Scotland is making moves to become independent of the United Kingdom, and their independence could change the flag of the UK and other nations whose flags incorporate the Union Jack.
If Scotland becomes fully independent of the UK, the Union Flag, or Union Jack, as it is commonly known, will become defunct, as the Union Jack incorporates the flags of England, Scotland, and Northern Ireland, but interestingly, not Wales, which is also a part of the UK.
The Union Jack was created during the Union of the English and Scottish Crowns in 1606.
Full Scottish independence would mean removal of the Cross of St Andrew from the Union Jack.
This would have consequences for many nations, including Australia, New Zealand, the Cook Islands, Tuvalu, Niue, and the Republic of Fiji. These nations incorporate the Union Jack in the top left hand corner of their flags. If Scotland achieves full independence, these flags would need to change as a result, as would various state flags within Canada, Australia, and even the United States, as the State of Hawaii also has a Union Jack based flag.
This may be the time for New Zealand to consider changing its flag, to something more relevant to our
21st century South Pacific nation, before events such as Scottish independence force change on us.
Evolution of the Union Flag
From the Associated Press
British Prime Minister David Cameron said Britain would allow Scotland to vote on the matter of independence but urged the country to make its intentions known “sooner rather than later.”
Britain's government confirmed Tuesday it would happily offer Scotland the powers it needs to sever centuries-old ties to England.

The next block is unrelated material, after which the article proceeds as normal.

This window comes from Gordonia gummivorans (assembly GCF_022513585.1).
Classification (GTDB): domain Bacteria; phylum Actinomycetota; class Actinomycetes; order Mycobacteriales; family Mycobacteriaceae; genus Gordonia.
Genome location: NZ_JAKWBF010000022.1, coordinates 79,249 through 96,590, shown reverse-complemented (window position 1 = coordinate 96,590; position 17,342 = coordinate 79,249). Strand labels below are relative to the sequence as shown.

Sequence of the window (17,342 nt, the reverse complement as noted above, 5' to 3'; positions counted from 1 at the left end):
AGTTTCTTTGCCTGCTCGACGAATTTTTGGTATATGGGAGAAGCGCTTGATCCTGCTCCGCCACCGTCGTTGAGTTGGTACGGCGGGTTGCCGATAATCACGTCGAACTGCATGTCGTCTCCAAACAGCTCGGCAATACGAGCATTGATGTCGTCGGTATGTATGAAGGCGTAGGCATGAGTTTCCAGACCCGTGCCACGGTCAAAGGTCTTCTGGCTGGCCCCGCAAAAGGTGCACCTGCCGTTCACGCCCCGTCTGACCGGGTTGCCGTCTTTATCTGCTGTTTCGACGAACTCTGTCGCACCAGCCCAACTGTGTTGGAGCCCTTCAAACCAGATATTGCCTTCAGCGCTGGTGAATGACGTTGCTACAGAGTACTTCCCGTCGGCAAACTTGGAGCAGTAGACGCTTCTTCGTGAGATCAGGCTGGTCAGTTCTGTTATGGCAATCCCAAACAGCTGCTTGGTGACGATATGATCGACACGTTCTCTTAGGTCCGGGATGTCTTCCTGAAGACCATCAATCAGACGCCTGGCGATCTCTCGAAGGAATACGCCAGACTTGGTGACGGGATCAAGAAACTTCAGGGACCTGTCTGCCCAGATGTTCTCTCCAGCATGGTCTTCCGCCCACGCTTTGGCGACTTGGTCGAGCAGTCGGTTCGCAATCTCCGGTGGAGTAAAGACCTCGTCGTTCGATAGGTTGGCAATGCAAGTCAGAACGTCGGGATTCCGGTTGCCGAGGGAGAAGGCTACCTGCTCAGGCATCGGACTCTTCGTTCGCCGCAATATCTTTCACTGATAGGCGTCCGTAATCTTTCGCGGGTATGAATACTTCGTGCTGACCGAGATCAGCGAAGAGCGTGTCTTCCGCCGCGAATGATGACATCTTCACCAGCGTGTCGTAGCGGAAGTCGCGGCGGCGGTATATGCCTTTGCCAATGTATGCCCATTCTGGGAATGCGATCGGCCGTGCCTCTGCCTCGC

Prime Minister David Cameron's government said it would sweep away legal hurdles to allow the Scots a vote on whether their country should become independent for the first time since the 18th Century Act
of Union, which united Scotland with England to create Great Britain.
But in return, Cameron — who opposes any breakup of the United Kingdom, which also includes Wales and Northern Ireland — is urging Scotland to make its intentions clear "sooner rather than later."
He claims investors are becoming increasingly wary of Scottish leader Alex Salmond's plans to delay a vote for several years, damaging Britain's economy.
Salmond, head of Scotland's semiautonomous government, has long championed independence to allow the country greater control over lucrative oil and natural gas reserves in the North Sea.
"This is a huge decision for Scotland. This is potentially the biggest decision we have made as a nation for 300 years," Salmond said Tuesday, while on a tour of an oil facility in Dyce, eastern Scotland.
He insisted that Cameron should not take any role in setting out the timetable for the crucial referendum.
"We are not going to be stampeded and dragooned by a Tory prime minister in London," Salmond said.
Since Scotland voted in favour of a domestic legislative body in 1997, its parliament has had autonomy over education, health and justice and can make minor alterations to income tax. For now, London retains primacy on all matters relating to Britain as a whole — including defence, energy and foreign relations.
There had been speculation the poll would be held in 2014, when nationalist sentiment could be at a high as the city of Glasgow hosts the Commonwealth Games and Scots mark the 700th anniversary of the battle of Bannockburn, a key military victory over England.
Salmond's party has said that if it succeeds in winning independence, Scotland would —for now at least — keep Queen Elizabeth II as head of state and retain the British pound as its currency.
Kirsty Wigglesworth/Associated Press